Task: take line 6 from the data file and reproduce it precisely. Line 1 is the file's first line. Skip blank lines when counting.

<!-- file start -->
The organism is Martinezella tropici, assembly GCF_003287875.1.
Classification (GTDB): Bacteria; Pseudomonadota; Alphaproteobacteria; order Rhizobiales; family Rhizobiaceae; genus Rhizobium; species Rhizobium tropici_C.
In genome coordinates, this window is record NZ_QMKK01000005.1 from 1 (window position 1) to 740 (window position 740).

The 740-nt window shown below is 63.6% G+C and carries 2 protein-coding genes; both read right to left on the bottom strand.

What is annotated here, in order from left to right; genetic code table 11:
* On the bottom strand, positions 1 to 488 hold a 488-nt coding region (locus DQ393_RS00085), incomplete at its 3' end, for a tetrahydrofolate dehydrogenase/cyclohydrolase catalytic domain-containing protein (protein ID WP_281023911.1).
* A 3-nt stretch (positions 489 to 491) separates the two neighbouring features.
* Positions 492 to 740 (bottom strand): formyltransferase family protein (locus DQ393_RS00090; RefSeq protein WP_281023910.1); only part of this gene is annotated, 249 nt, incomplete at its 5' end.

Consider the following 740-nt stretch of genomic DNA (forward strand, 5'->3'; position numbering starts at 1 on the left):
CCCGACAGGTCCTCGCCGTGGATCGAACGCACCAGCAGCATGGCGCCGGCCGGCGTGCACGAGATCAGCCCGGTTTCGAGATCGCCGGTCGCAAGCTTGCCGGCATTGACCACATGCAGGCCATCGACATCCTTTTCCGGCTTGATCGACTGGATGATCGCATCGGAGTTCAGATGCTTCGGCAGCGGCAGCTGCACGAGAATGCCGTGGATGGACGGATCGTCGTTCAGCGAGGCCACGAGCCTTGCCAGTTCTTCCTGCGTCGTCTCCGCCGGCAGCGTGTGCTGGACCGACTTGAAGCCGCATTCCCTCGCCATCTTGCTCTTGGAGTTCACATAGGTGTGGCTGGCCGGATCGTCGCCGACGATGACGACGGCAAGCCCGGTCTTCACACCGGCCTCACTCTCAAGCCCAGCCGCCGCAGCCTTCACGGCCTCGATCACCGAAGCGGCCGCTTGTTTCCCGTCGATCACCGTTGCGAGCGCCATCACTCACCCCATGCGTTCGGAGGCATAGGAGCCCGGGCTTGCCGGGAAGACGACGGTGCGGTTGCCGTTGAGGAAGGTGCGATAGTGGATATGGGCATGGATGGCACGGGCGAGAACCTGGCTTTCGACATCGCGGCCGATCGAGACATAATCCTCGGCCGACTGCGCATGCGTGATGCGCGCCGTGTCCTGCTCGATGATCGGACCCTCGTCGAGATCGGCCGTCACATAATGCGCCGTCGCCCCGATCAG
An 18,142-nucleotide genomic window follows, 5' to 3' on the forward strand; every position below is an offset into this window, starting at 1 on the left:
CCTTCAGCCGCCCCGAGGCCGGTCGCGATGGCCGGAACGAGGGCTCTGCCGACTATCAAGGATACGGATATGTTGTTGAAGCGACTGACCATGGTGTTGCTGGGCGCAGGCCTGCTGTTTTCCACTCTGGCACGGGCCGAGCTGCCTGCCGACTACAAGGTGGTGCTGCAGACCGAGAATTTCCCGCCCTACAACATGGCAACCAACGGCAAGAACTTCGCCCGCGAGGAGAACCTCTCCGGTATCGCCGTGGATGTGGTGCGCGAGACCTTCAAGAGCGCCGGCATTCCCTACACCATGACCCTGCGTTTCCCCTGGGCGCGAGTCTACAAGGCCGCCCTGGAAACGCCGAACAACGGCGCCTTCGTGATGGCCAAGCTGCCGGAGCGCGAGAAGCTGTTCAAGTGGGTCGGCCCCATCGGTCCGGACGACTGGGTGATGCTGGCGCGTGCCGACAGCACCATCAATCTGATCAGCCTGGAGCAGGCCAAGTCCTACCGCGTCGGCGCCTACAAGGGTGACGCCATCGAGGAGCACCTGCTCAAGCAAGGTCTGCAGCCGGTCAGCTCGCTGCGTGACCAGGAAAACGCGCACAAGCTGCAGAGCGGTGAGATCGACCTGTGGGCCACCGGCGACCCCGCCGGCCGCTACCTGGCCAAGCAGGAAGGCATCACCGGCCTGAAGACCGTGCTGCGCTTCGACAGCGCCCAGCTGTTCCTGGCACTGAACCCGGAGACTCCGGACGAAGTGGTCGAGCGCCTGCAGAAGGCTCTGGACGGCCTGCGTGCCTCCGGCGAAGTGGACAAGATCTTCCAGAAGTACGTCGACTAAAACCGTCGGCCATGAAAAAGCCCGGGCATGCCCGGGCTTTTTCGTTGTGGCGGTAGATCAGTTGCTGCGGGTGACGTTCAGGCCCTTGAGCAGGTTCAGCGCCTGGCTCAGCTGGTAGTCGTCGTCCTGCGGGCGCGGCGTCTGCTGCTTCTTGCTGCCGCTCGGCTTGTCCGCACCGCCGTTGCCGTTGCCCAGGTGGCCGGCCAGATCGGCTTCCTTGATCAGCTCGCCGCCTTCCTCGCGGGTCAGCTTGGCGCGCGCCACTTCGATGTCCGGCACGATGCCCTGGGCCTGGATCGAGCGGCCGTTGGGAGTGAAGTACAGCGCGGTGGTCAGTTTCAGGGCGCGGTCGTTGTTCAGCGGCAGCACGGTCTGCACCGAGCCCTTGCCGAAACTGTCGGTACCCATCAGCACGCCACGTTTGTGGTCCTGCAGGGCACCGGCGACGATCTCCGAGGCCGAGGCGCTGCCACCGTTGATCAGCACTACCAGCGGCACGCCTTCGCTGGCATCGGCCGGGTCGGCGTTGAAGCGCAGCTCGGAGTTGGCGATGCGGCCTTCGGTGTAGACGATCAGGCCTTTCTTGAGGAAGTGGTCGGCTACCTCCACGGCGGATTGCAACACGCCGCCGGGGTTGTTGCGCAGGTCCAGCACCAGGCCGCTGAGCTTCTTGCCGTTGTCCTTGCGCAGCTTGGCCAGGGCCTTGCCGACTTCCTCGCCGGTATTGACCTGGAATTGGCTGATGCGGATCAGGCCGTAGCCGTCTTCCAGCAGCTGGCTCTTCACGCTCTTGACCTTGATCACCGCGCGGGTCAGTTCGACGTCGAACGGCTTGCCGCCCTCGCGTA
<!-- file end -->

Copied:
* On the bottom strand, positions 1 to 488 hold a 488-nt coding region (locus DQ393_RS00085), incomplete at its 3' end, for a tetrahydrofolate dehydrogenase/cyclohydrolase catalytic domain-containing protein (protein ID WP_281023911.1).